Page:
John Heller, Post-Gazette photos
A display of the season's hot items at Eons vintage boutique on Ellsworth Avenue in Shadyside.
By LaMont Jones
The softly lit space, intimate and inviting, makes you feel as if you've stepped inside a giant closet that houses a treasure trove of fabulous fashions from the 1880s to the 1980s.
Gloves, hats, shoes, neckties and all kinds of fascinating jewelry are creatively displayed.Back in 1985, Eons owner Richard Parsakian began buying and selling vintage clothing from his Shadyside apartment on weekends.
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Antique mannequins draw your gaze up, limbs and torsos positioned dramatically to show off outfits and accessories from yesteryear.
Stacked hat boxes reach toward the high ceiling while giant posters and funky ensembles turn ordinary wall space into museum exhibits.
This is what makes Eons the most talked-about vintage clothing store in the region. Numerous vintage shops dot southwestern Pennsylvania, but this boutique at 5850 Ellsworth Ave., near College Avenue in Shadyside, is the grande dame.
Vintage clothing has always enjoyed a modest following, but its popularity has spiked in recent years as U.S. designers draw inspiration for new collections from styles of the '30s, '40s, '70s and '80s.
Richard Parsakian, the owner of Eons, is an antique apparel and accessories aficionado who has married vintage fashion and charitable endeavors for the arts and social causes like no other.
Mr. Parsakian, 58, uses items from the store and his extensive private collection in producing charity fashion shows and wardrobing artistic productions for organizations such as Quantum and Dance Alloy theaters, The Andy Warhol Museum, Pittsburgh Parks Conservancy and the Mario Lemieux Cancer Foundation. He serves on several boards and has been honored this year for volunteerism by Attack Theatre and the Pittsburgh AIDS Task Force.
He came of age during Woodstock, "flower power" and early conservation movements. Those events shaped him, inspiring him to come to Pittsburgh in 1971 as a Vista volunteer after earning degrees in architecture and building science from Rensselaer Polytechnic Institute. "Pittsburgh has become my adopted city," said the Latham, N.Y., native. "I feel strongly about that. That's why I use my store to give back to the community in a lot of different ways."
The move from architecture to fashion came in the mid-'80s after Mr. Parsakian designed and managed a friend's vintage clothing store -- The Vamp -- in Shadyside in 1978, and then a men's store spin-off in the early 1980s.
In 1985, Mr. Parsakian first began buying and selling vintage clothing from his Shadyside apartment on weekends. A year later, he opened Eons on Ellsworth in the space now occupied by Lilas. Two years later, the store moved to its current location.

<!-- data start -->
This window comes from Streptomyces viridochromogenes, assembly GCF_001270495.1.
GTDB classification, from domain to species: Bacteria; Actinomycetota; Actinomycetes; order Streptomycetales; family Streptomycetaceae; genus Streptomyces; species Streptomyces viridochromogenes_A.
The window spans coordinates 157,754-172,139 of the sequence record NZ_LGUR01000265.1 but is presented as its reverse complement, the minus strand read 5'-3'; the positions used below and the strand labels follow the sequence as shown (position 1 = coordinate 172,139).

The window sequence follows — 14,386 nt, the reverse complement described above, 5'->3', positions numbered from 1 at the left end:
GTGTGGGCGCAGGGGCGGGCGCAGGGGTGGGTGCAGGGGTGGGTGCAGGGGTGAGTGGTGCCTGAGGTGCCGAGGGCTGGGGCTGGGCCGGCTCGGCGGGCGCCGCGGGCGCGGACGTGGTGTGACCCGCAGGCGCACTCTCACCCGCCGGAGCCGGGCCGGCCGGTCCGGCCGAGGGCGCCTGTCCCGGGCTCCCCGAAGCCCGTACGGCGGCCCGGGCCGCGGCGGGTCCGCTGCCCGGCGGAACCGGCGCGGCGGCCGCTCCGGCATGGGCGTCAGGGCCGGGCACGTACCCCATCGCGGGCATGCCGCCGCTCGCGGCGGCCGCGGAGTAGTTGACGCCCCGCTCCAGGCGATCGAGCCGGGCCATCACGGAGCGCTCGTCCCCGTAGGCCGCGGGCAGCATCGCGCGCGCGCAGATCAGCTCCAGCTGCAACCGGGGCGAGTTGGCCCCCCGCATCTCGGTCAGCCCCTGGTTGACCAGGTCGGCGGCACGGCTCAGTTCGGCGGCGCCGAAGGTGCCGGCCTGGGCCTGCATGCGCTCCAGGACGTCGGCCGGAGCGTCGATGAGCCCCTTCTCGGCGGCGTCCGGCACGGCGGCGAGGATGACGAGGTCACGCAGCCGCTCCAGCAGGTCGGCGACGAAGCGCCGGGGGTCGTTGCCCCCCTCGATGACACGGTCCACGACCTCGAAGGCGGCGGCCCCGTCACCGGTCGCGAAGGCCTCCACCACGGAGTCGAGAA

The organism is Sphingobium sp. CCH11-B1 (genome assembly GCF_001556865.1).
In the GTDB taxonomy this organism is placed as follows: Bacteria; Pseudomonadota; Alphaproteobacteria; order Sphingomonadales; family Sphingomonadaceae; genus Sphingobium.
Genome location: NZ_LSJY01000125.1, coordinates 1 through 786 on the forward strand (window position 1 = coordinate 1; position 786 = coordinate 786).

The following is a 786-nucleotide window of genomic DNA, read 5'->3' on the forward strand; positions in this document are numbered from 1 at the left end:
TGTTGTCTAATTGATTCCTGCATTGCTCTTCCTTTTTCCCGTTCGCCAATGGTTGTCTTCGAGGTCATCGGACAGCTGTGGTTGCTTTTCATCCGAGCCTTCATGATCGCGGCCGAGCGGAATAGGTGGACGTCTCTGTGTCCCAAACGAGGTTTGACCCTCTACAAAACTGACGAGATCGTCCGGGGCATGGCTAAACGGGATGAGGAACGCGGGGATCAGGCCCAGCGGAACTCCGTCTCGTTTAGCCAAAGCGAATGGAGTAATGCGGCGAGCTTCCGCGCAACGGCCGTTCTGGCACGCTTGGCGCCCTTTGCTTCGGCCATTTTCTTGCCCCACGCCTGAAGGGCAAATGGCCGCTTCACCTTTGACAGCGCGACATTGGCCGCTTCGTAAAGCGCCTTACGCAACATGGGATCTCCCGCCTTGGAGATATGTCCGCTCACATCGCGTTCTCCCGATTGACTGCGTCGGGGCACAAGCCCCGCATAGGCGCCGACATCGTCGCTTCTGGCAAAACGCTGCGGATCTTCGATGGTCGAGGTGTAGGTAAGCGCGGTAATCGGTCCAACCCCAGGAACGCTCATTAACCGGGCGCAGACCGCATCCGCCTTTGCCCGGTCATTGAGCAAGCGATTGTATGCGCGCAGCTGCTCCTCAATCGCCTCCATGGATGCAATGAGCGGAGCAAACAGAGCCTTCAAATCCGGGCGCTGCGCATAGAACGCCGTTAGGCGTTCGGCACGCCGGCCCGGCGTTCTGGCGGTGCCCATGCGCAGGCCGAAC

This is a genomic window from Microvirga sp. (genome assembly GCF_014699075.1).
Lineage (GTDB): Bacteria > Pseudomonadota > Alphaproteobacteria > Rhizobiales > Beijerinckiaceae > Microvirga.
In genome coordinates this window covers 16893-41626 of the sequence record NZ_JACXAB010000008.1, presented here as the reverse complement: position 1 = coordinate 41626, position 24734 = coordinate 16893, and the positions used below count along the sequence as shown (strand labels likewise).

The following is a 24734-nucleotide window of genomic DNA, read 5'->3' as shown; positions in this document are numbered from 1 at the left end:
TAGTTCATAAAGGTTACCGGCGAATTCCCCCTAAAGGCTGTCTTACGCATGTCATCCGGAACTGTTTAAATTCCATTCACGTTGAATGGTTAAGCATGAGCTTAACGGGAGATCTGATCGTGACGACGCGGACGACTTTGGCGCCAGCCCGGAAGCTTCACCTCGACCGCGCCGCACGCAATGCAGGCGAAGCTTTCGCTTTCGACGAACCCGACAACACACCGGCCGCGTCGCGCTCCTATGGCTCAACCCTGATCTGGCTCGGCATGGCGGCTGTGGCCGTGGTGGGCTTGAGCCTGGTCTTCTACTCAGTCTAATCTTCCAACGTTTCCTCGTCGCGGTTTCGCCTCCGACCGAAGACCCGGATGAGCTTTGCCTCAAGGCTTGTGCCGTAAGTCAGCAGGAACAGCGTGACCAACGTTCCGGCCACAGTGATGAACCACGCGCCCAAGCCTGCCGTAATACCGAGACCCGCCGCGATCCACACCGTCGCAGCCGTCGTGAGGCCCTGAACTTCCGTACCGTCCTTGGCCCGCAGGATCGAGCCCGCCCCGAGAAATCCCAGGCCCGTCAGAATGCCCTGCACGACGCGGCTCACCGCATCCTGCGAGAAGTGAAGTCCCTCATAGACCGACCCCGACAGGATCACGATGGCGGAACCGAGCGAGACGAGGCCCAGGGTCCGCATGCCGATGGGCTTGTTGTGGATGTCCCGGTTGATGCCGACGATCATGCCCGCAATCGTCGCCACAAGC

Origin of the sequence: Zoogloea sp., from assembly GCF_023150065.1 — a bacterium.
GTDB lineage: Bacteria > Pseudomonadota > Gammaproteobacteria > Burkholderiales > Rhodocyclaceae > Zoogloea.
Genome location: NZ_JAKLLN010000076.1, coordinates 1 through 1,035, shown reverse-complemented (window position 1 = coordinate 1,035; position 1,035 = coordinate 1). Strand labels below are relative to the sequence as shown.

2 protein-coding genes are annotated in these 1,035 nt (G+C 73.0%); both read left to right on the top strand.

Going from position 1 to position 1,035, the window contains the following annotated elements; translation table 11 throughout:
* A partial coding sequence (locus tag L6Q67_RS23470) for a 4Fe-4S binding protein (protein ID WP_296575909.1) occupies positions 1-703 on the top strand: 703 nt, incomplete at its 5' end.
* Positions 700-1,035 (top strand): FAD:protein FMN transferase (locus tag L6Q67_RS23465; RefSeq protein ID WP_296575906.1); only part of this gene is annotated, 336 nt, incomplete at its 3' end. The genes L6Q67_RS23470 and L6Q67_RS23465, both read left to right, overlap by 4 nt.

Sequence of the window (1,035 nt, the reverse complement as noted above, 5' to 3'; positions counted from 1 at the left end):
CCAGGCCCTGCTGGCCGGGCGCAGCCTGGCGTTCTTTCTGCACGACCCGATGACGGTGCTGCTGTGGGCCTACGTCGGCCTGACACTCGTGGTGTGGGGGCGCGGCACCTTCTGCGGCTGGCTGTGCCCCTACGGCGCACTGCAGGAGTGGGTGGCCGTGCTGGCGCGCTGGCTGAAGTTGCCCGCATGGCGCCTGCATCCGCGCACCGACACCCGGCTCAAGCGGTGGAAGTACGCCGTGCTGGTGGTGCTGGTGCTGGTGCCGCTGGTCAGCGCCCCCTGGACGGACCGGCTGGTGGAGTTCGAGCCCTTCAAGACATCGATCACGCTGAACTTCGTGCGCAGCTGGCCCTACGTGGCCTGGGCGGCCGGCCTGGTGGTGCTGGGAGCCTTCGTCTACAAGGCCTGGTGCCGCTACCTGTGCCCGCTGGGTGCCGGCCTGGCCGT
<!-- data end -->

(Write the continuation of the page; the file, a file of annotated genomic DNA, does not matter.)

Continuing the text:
Like many retail stores -- and vintage, in particular -- there are days without customers and browsers. Other times, the phone rings and a visitor from out of town wants directions.
"I get lots of calls from the airport, from hotels, people asking, 'Where are you?' " said Mr. Parsakian.
Among celebrities who have shopped the boutique are Helen Mirren, Debra Messing, Jodie Foster, Sarah Jessica Parker and Jamie Lee Curtis, he said.
In fact, many of his customers are from outside the city, people who have discovered that they can find many of the same things as in New York but at a fraction of the cost.
Prices range from an average of $15 for a man's shirt to around $200 for dresses by big-name designers from the '80s. The average price for an item in the store is around $55 for a man's suit.
Mr. Parsakian said the hottest items now are pearls, cuff links, clutch purses and cocktail dresses. Cowboy Western, styles from the '70s, hats and neckties are also in big demand, he said.
His creative partner, Joy Sato of Highland Park, still has the brown herringbone coat she bought from him in 1985 when she was living in California and came to visit a daughter who adored the store.
"Eons fits me to a 'T' because I can go in there and there's all these different things," she said. "You can go in there and purchase the tiniest cotton dress or some other designer dress that has come out of some famous estate. I just don't think you can walk out of there without something that's uniquely yours."
Procuring vintage items isn't as easy as it used to be because of the Internet, especially eBay, Mr. Parsakian said. People who once would have taken items to a vintage store are selling them online, and sources such as estate sales have become more competitive.
"Everything is by luck at this point, because so many people are looking for it," he said as he presented a silk chocolate floor-length day dress from the 1880s that he recently scored at an estate sale.
Mr. Parsakian has been urged to open a second location, and he said he received a generous offer to do so at SouthSide Works. Although he plans to launch a Web site within a year, another store is not going to happen, he said.
"It's really a hands-on kind of business," he said. "It's different from, like, a GAP-kind-of store. I like to see who my customers are, more of a personal kind of thing. And the cost of running a second store is really, really high."A 1920s pink silk flapper dress at Eons.
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Post-Gazette fashion editor LaMont Jones can be reached at firstname.lastname@example.org or 412-263-1469.